- Investigation finds multiple instances of abuse
- NWSL and U.S. Soccer failed to protect players
- U.S. Soccer announces changes
WHAT HAPPENED? The investigation was initiated following reports by the Athletic that detailed sexual harassment and coercion allegations against former Portland Thorns manager Paul Riley. The investigation was led by former attorney general Sally Q. Yates, working with law firm King & Spalding, and included interviews with over 200 personnel involved with the women's game in the United States, culminating in a 173-page report detailing the investigation into Riley, the Washington Posts' reporting on misconduct and alleged grooming by the Chicago Red Stars coach Rory Dames and allegations of sexual harassment against former Racing Louisville manager Christy Holly, who was accused of putting his hand down a player's pants and up her shirt during a film session.
THE BIGGER PICTURE: The investigation found multiple incidents of coach wrongdoing across the women's game, as well as a series of systems that enabled such behavior to continue for years.
“Teams, the league, and the federation not only repeatedly failed to respond appropriately when confronted with player reports and evidence of abuse, they also failed to institute basic measures to prevent and address it, even as some leaders privately acknowledged the need for workplace protections,” the report reads.
In turn, U.S. Soccer has announced that the federation will create an Office of Participant Safety, publish records to identify any individuals that have been disciplined and mandate standards for background checks for all USSF members down to the youth level.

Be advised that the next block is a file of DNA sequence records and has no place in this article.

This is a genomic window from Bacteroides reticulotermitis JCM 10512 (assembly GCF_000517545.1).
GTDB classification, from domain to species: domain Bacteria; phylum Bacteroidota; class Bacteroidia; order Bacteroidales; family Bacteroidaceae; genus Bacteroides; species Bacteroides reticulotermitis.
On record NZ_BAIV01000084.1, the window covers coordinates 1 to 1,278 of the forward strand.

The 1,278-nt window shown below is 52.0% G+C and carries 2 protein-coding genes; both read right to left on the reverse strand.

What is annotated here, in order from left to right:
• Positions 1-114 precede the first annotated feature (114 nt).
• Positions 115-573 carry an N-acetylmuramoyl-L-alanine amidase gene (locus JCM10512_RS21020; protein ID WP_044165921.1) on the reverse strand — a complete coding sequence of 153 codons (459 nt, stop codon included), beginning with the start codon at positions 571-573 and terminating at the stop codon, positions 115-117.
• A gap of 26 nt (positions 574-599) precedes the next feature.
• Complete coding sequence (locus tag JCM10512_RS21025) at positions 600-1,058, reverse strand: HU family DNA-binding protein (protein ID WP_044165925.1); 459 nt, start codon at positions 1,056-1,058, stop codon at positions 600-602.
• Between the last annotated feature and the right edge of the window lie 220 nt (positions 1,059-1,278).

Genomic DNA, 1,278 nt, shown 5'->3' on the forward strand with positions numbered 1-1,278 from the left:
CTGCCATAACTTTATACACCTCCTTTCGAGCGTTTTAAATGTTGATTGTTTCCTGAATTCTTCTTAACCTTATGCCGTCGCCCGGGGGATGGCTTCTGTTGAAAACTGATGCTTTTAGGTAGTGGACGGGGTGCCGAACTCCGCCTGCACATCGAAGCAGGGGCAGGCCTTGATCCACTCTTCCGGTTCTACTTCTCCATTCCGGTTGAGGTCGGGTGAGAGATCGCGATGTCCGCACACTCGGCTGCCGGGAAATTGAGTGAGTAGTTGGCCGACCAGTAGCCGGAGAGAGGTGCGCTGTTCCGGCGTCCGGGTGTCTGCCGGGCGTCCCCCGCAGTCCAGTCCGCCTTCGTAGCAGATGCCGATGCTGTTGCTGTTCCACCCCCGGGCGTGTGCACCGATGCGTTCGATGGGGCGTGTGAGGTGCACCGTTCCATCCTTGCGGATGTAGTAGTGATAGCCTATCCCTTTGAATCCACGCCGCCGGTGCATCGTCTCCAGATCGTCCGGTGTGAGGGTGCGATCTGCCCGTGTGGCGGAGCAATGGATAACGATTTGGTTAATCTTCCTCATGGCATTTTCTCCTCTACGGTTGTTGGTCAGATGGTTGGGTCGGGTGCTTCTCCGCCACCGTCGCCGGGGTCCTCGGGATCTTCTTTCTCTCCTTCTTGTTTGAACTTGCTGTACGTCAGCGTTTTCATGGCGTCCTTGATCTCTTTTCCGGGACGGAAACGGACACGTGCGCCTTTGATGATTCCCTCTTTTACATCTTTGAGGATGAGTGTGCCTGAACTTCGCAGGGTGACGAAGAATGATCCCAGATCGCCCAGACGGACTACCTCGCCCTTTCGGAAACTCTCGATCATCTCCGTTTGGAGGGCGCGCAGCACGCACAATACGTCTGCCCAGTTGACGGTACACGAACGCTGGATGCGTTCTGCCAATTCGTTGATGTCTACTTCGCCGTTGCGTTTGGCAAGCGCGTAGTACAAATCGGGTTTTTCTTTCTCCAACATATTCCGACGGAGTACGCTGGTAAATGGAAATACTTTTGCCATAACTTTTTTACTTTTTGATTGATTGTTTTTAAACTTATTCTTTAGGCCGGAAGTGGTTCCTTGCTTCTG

AND WHAT'S MORE: The report stresses that the incidents weren't just sexual in nature, but also included threats to players' professional careers. Dames was among those found to have emotionally abused players.
"We heard report after report of relentless, degrading tirades; manipulation that was about power, not improving performance; and retaliation against those who attempted to come forward," the report continued.
The investigation calls for greater transparency on coaching hires and dismissals, including the elimination of non-disclosure agreements (NDAs). It also has proposed the implementation of player safety officers that would submit reports on player safety and protocols.
WHAT THEY SAID: “This investigation’s findings are heartbreaking and deeply troubling,” said U.S. Soccer President and former U.S. Women’s National Team member Cindy Parlow Cone. “The abuse described is inexcusable and has no place on any playing field, in any training facility or workplace. As the national governing body for our sport, U.S. Soccer is fully committed to doing everything in its power to ensure that all players – at all levels – have a safe and respectful place to learn, grow and compete. We are taking the immediate action that we can today, and will convene leaders in soccer at all levels across the country to collaborate on the recommendations so we can create meaningful, long-lasting change throughout the soccer ecosystem.”
THE VERDICT: It remains to be seen what will come of the report, with none of the coaches mentioned still working in the league. The investigation does recommend, however, that the NWSL look into executives and owners that remain involved.
"The NWSL should determine whether discipline is warranted in light of these findings and the findings of the NWSL/NWSLPA Joint Investigation," the report said.